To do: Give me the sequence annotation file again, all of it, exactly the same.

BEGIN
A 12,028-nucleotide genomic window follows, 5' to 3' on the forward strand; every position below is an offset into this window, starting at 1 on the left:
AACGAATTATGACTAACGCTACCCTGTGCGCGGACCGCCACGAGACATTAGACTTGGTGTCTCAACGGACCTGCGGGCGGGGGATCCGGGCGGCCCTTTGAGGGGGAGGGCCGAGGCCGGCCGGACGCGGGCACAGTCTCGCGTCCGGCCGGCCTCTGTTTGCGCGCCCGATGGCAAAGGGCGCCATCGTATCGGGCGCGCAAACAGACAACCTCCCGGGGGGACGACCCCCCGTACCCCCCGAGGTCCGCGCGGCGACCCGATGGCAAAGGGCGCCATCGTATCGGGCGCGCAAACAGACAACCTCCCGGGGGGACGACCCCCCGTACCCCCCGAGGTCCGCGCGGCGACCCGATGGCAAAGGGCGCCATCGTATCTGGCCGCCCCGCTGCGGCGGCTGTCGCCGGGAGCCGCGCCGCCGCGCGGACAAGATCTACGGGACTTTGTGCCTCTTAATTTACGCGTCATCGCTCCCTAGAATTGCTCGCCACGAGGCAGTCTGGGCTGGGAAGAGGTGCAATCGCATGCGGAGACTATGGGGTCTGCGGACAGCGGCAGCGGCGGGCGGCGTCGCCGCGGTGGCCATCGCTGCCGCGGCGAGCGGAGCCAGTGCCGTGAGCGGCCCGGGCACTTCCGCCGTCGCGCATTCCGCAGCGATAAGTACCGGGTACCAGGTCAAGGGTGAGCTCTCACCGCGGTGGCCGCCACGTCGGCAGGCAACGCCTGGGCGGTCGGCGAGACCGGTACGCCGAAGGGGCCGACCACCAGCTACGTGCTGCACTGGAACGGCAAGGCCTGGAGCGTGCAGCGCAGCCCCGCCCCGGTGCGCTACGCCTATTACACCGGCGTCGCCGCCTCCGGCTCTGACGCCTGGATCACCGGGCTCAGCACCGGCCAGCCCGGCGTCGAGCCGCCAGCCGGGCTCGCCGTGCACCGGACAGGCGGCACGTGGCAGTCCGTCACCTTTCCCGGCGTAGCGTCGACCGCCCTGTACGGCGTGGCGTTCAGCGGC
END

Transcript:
A 12,028-nucleotide genomic window follows, 5' to 3' on the forward strand; every position below is an offset into this window, starting at 1 on the left:
AACGAATTATGACTAACGCTACCCTGTGCGCGGACCGCCACGAGACATTAGACTTGGTGTCTCAACGGACCTGCGGGCGGGGGATCCGGGCGGCCCTTTGAGGGGGAGGGCCGAGGCCGGCCGGACGCGGGCACAGTCTCGCGTCCGGCCGGCCTCTGTTTGCGCGCCCGATGGCAAAGGGCGCCATCGTATCGGGCGCGCAAACAGACAACCTCCCGGGGGGACGACCCCCCGTACCCCCCGAGGTCCGCGCGGCGACCCGATGGCAAAGGGCGCCATCGTATCGGGCGCGCAAACAGACAACCTCCCGGGGGGACGACCCCCCGTACCCCCCGAGGTCCGCGCGGCGACCCGATGGCAAAGGGCGCCATCGTATCTGGCCGCCCCGCTGCGGCGGCTGTCGCCGGGAGCCGCGCCGCCGCGCGGACAAGATCTACGGGACTTTGTGCCTCTTAATTTACGCGTCATCGCTCCCTAGAATTGCTCGCCACGAGGCAGTCTGGGCTGGGAAGAGGTGCAATCGCATGCGGAGACTATGGGGTCTGCGGACAGCGGCAGCGGCGGGCGGCGTCGCCGCGGTGGCCATCGCTGCCGCGGCGAGCGGAGCCAGTGCCGTGAGCGGCCCGGGCACTTCCGCCGTCGCGCATTCCGCAGCGATAAGTACCGGGTACCAGGTCAAGGGTGAGCTCTCACCGCGGTGGCCGCCACGTCGGCAGGCAACGCCTGGGCGGTCGGCGAGACCGGTACGCCGAAGGGGCCGACCACCAGCTACGTGCTGCACTGGAACGGCAAGGCCTGGAGCGTGCAGCGCAGCCCCGCCCCGGTGCGCTACGCCTATTACACCGGCGTCGCCGCCTCCGGCTCTGACGCCTGGATCACCGGGCTCAGCACCGGCCAGCCCGGCGTCGAGCCGCCAGCCGGGCTCGCCGTGCACCGGACAGGCGGCACGTGGCAGTCCGTCACCTTTCCCGGCGTAGCGTCGACCGCCCTGTACGGCGTGGCGTTCAGCGGC